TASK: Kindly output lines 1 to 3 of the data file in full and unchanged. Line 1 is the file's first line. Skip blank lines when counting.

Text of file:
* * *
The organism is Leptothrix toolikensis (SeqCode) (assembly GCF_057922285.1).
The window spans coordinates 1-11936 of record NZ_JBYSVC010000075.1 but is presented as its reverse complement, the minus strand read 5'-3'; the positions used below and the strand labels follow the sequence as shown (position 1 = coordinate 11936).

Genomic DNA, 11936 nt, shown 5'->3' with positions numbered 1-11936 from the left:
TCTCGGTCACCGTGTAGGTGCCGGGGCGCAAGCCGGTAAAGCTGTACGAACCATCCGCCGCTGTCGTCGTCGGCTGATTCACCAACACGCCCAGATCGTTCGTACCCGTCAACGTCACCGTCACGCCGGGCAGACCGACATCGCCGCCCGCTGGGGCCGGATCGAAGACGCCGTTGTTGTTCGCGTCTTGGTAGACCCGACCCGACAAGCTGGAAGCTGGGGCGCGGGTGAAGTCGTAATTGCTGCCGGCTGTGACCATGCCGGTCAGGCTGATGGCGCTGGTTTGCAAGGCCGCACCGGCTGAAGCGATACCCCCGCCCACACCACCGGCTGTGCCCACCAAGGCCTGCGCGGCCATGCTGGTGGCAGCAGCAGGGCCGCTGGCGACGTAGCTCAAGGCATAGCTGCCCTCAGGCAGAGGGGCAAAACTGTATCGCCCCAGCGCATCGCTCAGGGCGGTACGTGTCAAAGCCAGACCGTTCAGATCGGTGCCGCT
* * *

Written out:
The organism is Leptothrix toolikensis (SeqCode) (assembly GCF_057922285.1).
The window spans coordinates 1-11936 of record NZ_JBYSVC010000075.1 but is presented as its reverse complement, the minus strand read 5'-3'; the positions used below and the strand labels follow the sequence as shown (position 1 = coordinate 11936).

Genomic DNA, 11936 nt, shown 5'->3' with positions numbered 1-11936 from the left: